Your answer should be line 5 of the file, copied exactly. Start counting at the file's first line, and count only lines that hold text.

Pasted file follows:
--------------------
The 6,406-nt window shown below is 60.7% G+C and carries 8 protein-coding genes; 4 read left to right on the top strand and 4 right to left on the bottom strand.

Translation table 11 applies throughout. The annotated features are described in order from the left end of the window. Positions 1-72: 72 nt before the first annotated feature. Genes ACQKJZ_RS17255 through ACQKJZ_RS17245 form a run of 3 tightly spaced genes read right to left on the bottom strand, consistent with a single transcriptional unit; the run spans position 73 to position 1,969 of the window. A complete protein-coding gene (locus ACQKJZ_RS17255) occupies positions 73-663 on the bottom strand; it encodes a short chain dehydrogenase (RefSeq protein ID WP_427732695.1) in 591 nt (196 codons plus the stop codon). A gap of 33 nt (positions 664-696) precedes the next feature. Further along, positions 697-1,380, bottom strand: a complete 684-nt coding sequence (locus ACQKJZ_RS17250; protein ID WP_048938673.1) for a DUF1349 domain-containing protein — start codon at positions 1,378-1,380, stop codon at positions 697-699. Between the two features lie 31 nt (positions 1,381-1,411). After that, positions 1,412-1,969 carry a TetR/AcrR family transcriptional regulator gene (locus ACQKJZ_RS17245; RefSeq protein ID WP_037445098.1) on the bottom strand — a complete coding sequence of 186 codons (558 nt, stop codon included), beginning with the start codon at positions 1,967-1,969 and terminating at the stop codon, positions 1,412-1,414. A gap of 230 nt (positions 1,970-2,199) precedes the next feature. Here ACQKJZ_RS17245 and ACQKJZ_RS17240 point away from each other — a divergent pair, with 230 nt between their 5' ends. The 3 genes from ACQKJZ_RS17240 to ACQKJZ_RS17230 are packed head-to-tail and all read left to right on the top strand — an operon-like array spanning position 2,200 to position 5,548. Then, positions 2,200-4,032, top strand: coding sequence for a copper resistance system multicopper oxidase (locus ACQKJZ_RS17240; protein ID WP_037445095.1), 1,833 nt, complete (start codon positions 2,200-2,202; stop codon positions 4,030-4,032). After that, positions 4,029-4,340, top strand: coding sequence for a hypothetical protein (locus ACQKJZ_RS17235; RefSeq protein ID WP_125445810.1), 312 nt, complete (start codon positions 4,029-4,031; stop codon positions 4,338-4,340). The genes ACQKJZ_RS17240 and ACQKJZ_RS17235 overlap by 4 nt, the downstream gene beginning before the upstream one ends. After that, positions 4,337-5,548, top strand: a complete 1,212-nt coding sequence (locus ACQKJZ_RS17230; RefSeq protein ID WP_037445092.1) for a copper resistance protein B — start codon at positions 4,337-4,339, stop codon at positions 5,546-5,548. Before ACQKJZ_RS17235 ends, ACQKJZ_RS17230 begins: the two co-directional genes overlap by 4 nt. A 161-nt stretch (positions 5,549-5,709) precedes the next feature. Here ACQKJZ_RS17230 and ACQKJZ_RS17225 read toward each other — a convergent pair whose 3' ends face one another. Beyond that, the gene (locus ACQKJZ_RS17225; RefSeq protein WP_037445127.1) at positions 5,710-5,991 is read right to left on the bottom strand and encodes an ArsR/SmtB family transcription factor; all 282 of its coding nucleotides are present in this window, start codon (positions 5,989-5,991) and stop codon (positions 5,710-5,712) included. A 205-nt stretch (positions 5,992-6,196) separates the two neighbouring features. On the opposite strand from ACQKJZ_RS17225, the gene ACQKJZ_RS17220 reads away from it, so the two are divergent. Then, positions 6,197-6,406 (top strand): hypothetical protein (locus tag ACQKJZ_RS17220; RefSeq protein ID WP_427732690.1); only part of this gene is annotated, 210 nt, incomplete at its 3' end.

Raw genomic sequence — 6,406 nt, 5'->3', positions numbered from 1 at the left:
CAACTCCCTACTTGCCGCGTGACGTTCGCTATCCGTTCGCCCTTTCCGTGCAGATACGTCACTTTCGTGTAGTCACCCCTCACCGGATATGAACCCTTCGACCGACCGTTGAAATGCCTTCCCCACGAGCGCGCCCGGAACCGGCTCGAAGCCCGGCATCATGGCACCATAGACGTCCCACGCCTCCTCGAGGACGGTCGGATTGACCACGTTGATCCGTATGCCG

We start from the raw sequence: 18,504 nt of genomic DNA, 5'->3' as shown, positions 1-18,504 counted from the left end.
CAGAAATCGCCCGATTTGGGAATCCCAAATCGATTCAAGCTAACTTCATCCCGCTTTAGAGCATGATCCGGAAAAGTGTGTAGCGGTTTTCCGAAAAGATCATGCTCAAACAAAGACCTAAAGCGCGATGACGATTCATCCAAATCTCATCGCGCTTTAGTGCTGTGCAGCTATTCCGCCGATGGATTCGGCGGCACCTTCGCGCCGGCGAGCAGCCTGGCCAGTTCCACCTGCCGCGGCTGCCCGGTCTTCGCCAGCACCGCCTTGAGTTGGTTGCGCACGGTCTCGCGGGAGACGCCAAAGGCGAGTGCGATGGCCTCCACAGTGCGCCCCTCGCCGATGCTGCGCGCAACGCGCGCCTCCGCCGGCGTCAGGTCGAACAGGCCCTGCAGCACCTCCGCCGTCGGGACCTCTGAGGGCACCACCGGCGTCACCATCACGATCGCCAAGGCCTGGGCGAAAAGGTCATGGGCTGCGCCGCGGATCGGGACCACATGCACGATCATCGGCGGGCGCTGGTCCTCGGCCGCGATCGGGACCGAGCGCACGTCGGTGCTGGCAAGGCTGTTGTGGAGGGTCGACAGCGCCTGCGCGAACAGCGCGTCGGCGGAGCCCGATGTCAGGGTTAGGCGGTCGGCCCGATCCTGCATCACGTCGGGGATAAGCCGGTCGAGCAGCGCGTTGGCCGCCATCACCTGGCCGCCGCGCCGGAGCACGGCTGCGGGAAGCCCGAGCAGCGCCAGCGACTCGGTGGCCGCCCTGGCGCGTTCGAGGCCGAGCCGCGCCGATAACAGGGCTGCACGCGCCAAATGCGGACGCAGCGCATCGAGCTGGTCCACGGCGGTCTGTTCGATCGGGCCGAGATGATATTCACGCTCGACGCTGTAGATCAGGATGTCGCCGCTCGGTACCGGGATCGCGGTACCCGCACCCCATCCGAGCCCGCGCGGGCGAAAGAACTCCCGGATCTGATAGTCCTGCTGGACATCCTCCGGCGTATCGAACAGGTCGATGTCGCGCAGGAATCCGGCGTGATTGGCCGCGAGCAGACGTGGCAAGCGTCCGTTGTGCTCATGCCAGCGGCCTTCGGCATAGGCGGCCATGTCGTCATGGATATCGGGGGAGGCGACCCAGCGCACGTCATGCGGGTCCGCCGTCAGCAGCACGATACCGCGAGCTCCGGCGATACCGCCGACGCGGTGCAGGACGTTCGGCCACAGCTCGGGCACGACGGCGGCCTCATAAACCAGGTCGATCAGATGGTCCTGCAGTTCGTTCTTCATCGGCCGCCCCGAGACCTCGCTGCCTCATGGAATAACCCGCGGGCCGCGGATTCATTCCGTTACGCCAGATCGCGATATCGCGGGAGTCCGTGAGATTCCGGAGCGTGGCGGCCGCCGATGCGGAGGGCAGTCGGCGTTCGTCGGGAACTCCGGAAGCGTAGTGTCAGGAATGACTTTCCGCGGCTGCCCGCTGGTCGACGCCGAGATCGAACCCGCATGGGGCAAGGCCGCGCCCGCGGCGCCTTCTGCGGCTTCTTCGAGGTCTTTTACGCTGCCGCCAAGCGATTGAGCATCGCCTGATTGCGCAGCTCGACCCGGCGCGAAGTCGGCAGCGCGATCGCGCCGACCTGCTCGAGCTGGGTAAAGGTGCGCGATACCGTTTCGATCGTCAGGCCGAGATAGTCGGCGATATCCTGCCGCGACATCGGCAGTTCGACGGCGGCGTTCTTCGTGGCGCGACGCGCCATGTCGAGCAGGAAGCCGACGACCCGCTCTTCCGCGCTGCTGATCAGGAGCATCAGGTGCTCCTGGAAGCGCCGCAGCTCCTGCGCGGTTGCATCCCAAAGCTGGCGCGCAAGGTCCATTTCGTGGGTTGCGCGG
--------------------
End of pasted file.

We start from the raw sequence: 18,504 nt of genomic DNA, 5'->3' as shown, positions 1-18,504 counted from the left end.